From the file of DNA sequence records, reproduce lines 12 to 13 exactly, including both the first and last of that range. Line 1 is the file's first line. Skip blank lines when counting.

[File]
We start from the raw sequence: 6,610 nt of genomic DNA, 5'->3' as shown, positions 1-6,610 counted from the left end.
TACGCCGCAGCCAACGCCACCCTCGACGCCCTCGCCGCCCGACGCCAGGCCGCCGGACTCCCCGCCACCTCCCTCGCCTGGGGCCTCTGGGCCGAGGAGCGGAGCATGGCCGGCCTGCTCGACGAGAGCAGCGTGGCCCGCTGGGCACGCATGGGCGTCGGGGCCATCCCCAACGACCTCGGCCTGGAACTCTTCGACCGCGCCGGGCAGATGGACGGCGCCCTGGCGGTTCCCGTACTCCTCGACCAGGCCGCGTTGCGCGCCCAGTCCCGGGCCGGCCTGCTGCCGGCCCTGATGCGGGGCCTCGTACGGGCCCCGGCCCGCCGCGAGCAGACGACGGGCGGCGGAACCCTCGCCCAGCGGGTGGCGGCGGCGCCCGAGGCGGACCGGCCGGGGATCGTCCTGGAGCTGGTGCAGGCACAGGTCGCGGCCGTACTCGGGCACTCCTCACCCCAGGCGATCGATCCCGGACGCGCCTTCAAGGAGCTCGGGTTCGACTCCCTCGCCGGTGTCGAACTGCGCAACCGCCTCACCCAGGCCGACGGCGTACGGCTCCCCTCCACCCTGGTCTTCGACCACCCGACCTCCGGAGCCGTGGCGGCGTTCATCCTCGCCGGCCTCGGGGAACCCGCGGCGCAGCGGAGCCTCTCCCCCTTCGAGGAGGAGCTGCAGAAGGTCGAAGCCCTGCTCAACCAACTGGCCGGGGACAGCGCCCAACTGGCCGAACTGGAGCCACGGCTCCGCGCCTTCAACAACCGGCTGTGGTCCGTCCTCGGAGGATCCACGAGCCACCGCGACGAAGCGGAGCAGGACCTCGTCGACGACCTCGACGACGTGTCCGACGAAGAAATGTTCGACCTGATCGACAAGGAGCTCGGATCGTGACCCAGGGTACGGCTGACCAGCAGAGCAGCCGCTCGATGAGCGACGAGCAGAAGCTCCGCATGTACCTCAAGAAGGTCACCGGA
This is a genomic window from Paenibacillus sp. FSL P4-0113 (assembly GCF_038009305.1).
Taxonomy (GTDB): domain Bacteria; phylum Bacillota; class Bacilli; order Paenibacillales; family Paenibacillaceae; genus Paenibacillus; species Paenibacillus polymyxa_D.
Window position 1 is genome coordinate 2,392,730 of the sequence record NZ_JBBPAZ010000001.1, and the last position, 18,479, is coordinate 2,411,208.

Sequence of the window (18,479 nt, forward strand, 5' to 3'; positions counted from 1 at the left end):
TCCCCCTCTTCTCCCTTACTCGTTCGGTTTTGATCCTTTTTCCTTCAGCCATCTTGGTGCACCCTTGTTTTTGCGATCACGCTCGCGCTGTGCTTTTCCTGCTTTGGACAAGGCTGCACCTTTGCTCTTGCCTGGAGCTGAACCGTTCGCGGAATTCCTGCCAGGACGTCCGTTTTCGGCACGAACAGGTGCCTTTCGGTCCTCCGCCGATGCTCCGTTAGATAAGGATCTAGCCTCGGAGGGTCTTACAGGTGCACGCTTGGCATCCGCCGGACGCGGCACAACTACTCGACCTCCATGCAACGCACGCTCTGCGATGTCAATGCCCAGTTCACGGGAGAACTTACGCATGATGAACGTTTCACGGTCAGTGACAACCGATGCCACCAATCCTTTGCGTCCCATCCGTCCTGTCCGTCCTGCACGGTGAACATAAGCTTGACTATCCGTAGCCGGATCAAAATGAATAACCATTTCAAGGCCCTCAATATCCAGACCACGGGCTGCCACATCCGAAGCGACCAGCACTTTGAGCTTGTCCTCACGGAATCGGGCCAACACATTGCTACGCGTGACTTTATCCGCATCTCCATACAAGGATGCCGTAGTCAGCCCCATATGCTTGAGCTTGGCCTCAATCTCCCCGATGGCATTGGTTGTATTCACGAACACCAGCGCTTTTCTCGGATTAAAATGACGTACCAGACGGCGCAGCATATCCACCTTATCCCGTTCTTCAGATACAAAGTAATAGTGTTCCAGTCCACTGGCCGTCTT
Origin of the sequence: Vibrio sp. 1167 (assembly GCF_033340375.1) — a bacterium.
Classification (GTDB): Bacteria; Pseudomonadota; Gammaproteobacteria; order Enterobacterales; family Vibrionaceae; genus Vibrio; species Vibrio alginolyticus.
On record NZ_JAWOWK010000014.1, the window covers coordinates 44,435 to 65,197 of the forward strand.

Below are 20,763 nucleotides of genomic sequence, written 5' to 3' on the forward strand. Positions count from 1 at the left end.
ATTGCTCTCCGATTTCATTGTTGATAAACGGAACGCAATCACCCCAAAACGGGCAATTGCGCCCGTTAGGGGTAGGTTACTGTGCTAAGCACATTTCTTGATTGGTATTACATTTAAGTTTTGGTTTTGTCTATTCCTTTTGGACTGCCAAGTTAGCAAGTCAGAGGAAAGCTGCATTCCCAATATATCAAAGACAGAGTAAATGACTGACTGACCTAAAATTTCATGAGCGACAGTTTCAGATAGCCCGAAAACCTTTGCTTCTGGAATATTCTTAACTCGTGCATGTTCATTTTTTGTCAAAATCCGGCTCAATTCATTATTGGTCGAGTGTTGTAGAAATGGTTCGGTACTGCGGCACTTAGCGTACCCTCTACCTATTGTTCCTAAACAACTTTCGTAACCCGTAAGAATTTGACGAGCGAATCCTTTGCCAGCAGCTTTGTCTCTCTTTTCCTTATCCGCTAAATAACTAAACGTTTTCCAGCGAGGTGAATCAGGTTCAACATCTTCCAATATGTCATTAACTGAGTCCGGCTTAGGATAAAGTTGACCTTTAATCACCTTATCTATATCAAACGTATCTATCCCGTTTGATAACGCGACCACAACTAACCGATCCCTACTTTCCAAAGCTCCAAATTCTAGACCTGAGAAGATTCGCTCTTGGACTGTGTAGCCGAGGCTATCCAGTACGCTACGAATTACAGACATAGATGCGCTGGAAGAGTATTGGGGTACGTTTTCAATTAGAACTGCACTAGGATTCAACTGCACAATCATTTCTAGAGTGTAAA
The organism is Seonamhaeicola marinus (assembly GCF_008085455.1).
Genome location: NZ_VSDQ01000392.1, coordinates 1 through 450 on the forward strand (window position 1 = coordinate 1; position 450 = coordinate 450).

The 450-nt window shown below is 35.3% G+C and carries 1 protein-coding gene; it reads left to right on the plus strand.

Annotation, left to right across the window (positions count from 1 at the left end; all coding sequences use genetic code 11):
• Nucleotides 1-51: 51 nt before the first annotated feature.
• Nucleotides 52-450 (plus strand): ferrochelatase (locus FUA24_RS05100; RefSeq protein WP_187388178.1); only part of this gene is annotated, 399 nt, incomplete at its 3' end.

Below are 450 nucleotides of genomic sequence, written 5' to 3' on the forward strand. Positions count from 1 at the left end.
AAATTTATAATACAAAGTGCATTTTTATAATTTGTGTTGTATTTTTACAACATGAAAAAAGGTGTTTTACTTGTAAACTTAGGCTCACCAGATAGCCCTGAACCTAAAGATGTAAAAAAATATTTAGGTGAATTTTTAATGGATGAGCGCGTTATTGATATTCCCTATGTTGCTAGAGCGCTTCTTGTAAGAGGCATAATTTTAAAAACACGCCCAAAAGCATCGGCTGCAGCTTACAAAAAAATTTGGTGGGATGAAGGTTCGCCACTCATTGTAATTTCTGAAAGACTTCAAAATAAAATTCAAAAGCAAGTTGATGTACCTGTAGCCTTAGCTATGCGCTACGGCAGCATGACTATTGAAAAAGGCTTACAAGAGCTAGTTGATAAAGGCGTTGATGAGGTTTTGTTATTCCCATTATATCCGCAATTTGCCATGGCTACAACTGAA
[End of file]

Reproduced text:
ATTGCTCTCCGATTTCATTGTTGATAAACGGAACGCAATCACCCCAAAACGGGCAATTGCGCCCGTTAGGGGTAGGTTACTGTGCTAAGCACATTTCTTGATTGGTATTACATTTAAGTTTTGGTTTTGTCTATTCCTTTTGGACTGCCAAGTTAGCAAGTCAGAGGAAAGCTGCATTCCCAATATATCAAAGACAGAGTAAATGACTGACTGACCTAAAATTTCATGAGCGACAGTTTCAGATAGCCCGAAAACCTTTGCTTCTGGAATATTCTTAACTCGTGCATGTTCATTTTTTGTCAAAATCCGGCTCAATTCATTATTGGTCGAGTGTTGTAGAAATGGTTCGGTACTGCGGCACTTAGCGTACCCTCTACCTATTGTTCCTAAACAACTTTCGTAACCCGTAAGAATTTGACGAGCGAATCCTTTGCCAGCAGCTTTGTCTCTCTTTTCCTTATCCGCTAAATAACTAAACGTTTTCCAGCGAGGTGAATCAGGTTCAACATCTTCCAATATGTCATTAACTGAGTCCGGCTTAGGATAAAGTTGACCTTTAATCACCTTATCTATATCAAACGTATCTATCCCGTTTGATAACGCGACCACAACTAACCGATCCCTACTTTCCAAAGCTCCAAATTCTAGACCTGAGAAGATTCGCTCTTGGACTGTGTAGCCGAGGCTATCCAGTACGCTACGAATTACAGACATAGATGCGCTGGAAGAGTATTGGGGTACGTTTTCAATTAGAACTGCACTAGGATTCAACTGCACAATCATTTCTAGAGTGTAAA
The organism is Seonamhaeicola marinus (assembly GCF_008085455.1).